So what was the first language – the one with which the first man communicated verbally with the first woman.  In the absence of any reason to change that language, it is likely that Adam and Eve “taught” it to their sons.  Cain, Abel, and Seth spoke the same language as Adam and Eve and perhaps God Himself.  When Cain moved away from his parents, he set in motion forces that might have led to stresses on his language that would cause it to change somewhat.  But in the family that carried on from Adam through Seth and his descendants, the language had no reason to change in any significant way.

In about a thousand years, Noah was born into the bloodline that followed Seth.  The language had probably changed some but was undoubtedly basically the same as that of Adam.  Noah’s sons spoke that same language when they came out of the ark.  In another place, we might want to look at the language spoken by the descendants of Cain, but there was intermarriage between the race of Seth and the race of Cain, so there is little reason to think the languages were significantly different between the two “races” of man.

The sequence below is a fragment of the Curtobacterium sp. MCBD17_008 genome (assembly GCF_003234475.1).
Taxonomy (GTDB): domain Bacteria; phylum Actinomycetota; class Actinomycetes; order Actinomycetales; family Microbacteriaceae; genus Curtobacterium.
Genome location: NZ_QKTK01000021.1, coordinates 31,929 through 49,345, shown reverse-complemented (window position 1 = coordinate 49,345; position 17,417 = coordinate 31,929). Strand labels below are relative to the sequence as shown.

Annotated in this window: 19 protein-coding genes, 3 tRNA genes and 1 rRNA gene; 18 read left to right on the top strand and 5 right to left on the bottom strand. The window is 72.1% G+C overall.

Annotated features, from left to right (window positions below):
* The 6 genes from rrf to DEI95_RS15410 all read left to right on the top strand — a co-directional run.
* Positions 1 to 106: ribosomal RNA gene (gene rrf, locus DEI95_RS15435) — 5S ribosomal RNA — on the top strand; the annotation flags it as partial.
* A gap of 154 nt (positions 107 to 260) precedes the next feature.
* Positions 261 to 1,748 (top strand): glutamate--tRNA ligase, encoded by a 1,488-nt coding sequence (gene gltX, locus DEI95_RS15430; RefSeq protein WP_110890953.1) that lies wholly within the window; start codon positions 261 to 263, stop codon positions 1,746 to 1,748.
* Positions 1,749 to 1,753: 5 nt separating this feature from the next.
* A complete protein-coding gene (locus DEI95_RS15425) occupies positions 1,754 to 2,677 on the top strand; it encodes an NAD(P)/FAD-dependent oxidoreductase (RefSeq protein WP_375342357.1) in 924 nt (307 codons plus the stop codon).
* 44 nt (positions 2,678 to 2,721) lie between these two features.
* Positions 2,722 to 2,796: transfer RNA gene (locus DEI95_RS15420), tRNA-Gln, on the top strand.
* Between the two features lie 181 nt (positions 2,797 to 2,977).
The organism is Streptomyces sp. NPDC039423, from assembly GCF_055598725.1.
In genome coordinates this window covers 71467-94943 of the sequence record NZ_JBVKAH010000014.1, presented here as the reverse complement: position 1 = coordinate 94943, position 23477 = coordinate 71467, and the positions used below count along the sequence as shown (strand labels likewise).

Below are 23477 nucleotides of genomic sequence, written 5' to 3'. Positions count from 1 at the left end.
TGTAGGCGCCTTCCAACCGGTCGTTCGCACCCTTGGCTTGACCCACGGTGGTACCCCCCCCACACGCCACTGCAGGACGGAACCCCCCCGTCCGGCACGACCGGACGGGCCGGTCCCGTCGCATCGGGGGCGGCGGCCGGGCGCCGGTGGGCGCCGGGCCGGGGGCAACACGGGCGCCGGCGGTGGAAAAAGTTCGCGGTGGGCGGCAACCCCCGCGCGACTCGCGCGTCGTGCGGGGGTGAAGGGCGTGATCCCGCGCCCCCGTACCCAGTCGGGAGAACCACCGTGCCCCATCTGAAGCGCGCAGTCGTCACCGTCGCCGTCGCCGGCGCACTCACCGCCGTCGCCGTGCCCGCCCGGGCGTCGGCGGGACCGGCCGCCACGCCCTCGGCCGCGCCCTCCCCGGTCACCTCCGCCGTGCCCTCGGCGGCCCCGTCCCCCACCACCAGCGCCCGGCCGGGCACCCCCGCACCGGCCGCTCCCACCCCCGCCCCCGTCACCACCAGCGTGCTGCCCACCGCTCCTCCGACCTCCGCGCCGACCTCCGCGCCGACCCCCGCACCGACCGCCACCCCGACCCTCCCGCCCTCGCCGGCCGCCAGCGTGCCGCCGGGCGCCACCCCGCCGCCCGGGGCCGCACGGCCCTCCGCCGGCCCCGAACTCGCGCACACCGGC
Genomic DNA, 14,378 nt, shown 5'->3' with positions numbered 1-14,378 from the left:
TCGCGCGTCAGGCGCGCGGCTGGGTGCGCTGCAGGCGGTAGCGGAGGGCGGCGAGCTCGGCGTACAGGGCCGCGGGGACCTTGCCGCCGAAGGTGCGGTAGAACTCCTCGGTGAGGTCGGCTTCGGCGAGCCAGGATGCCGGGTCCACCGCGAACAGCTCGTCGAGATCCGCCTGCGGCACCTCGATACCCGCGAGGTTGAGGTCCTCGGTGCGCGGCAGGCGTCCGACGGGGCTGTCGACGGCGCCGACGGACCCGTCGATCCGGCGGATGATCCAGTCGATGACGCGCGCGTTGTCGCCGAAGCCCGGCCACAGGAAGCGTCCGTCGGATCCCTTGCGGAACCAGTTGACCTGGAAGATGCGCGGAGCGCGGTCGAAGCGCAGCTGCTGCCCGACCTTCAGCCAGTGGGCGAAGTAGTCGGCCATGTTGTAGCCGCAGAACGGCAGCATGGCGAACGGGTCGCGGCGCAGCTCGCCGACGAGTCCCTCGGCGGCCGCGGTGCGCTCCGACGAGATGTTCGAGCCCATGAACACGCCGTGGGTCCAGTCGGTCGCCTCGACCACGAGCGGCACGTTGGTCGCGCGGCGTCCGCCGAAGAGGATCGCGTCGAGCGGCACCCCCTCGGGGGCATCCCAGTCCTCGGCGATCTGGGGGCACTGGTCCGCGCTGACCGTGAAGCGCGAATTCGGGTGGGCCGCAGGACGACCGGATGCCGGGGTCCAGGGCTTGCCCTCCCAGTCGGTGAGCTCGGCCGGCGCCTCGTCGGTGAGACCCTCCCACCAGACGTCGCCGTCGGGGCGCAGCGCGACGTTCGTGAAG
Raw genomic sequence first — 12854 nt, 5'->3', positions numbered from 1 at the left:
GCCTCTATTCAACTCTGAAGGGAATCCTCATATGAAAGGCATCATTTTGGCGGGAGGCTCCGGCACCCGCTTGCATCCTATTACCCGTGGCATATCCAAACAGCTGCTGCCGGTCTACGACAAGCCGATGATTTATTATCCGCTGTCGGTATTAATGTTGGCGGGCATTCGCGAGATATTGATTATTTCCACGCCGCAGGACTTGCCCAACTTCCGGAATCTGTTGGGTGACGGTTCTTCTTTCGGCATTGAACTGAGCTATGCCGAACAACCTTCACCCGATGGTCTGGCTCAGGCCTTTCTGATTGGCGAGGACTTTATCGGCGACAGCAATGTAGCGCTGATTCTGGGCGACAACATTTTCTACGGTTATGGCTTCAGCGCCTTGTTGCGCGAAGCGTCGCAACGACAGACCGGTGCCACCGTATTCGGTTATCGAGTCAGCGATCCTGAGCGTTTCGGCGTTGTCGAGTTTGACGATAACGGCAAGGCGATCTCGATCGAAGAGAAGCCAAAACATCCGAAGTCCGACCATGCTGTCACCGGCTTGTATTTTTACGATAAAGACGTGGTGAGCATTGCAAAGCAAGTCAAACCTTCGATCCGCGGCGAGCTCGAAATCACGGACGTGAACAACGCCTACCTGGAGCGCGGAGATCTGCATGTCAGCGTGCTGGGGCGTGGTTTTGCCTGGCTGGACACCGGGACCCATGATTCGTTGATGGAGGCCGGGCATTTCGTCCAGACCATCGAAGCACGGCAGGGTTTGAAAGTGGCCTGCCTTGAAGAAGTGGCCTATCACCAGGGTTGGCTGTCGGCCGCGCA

Then came the Tower of Babel (around eighteen hundred years after the creation; Noah was still alive at the time).  One of the important phenomena in the Babel narrative is that up to that time the entire population of the world lived in the same place, probably with Noah and his sons.  Hence, there was but one language and one culture at that time.  It was the same one that came out of the ark.  In fact, ark survivors were present at the time.  Almost surely Shem lived there with all the other descendants of Noah – all of mankind.